Title:
Urinal mat with limited aperture area and legible indicia
Kind Code:
A1


Abstract:
A low cost urinal mat that has entertainment value by virtue of matter printed thereon in a sufficiently legible and substantially unobscured form. Preferably, the printed matter consists of an image of a universally recognized person, symbol, flag, etc. for which there is common dislike, derision or even hatred. By way of example, an image of a radical terrorist or of a dictatorial foreign political leader would be a likely candidate for a suitable image. A key aspect of the present invention, aside from the content of the image, is that of providing drainage apertures in a number and size which, while permitting adequate drainage through the mat, does not substantially obscure the image to the point where the content becomes not readily identifiable. It has been found that by providing an image that uses over 90% of the mat surface area, by limiting the hole count to less than about 30 and limiting the cumulative area of the holes to about 10% to 15% of the surface area of the mat, a readily legible and recognizable image is obtained while still permitting proper drainage.



Inventors:
Cutrone III, Frank (La Mirada, CA, US)
Application Number:
12/082575
Publication Date:
10/15/2009
Filing Date:
04/11/2008
Primary Class:
International Classes:
A47K17/00
View Patent Images:
Related US Applications:
20090313749E.Z. liftDecember, 2009Armstrong
20030204903Clip on bath box & magazine standNovember, 2003Moster
20080120928Anchoring System For Swimming Pool StairsMay, 2008St-pierre
20080244820SOFT BIMINI STYLE GAZEBO PARTICULARLY IN USE WITH SEPARATE AND INDEPENDENTLY ACTUATING HARD TOP COVER FLIPPEROctober, 2008Moore
20070107114Ventilation tube and accompanying systemMay, 2007Zahner
20020029416Plumbing control system and method for prison's and push button thereforMarch, 2002Shaw et al.
20090126090Gel infused toilet seatMay, 2009Chen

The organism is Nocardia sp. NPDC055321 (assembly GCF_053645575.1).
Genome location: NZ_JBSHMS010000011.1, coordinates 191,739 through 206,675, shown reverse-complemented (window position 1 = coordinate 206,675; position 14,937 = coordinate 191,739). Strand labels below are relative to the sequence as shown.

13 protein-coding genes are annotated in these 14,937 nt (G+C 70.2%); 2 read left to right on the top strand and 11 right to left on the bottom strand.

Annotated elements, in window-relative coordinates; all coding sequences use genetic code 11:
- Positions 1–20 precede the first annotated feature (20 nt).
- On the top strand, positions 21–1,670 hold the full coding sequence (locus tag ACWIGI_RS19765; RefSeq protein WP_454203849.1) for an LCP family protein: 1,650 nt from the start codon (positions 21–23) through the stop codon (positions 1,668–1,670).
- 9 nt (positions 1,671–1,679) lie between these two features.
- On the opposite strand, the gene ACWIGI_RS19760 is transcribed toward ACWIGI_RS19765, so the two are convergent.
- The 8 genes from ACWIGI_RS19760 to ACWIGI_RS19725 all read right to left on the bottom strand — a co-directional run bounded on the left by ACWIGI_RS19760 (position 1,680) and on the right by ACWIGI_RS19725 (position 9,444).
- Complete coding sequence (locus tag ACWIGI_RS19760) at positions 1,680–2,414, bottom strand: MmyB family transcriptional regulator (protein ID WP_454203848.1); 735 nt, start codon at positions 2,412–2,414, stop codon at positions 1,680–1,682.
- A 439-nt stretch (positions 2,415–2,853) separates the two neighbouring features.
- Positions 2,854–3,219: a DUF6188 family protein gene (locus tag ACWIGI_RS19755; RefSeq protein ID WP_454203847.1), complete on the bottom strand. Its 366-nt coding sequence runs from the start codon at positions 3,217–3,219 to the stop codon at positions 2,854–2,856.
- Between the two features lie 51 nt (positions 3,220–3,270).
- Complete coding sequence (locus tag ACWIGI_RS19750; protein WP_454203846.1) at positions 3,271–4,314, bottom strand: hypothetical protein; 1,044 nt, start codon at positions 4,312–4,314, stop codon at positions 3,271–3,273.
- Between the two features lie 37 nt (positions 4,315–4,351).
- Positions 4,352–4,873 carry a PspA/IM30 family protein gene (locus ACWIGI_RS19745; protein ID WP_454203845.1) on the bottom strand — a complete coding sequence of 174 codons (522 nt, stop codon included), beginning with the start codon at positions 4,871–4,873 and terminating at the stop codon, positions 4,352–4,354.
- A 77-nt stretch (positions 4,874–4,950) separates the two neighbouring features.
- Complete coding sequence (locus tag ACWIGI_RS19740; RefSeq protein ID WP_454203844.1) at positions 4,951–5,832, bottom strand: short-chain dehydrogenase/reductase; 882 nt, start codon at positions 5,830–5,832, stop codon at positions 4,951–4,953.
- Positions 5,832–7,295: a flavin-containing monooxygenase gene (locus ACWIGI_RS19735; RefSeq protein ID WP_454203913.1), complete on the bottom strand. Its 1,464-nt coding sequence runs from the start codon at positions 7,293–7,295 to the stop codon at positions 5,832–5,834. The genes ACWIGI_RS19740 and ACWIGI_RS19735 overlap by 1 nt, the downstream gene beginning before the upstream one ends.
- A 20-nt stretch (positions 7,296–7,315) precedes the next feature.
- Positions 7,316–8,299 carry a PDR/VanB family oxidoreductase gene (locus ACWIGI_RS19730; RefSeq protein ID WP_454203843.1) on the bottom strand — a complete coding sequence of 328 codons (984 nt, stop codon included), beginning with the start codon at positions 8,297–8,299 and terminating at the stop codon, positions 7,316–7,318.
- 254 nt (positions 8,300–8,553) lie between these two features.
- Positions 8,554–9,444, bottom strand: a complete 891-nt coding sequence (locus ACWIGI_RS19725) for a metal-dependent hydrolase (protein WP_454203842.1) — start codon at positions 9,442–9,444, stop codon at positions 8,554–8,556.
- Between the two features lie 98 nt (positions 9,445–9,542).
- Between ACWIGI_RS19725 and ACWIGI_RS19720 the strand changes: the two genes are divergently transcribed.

20060185067Protective toliet bowl cap for fastening hardwareAugust, 2006Thompson
20040231038Toilet tank fill controlNovember, 2004King
20080127402Urinal apparatus including a simulated golf clubJune, 2008Seskin et al.
20060143810Sanitary device for urinal and toilet flush systemJuly, 2006Maercovich et al.



Primary Examiner:
CRANE, LAUREN ASHLEY
Attorney, Agent or Firm:
LEONARD TACHNER, A PROFESSIONAL LAW (IRVINE, CA, US)
Claims:
I claim:

1. A urinal mat having an image printed on an upper surface thereof and comprising a plurality of drainage holes therethrough; said drainage holes being provided in size and number to preclude substantial obfuscation of said image.

2. The urinal mat recited in claim 1 wherein said hole size is limited to correspond to an area no more than about 0.5% of the area of said mat surface.

3. The urinal mat recited in claim 1 wherein said number is limited to be no greater than about 30.

4. The urinal mat recited in claim 1 wherein said size and number are limited to provide a cumulative hole area which is no greater than about 15% of the mat surface area.

5. The urinal mat recited in claim 1 wherein said size is limited to correspond to an area no more than about 0.5% of the area of said mat surface and said number is limited to be no greater than about 30.

Description:

BACKGROUND OF THE INVENTION

1. Field of the Invention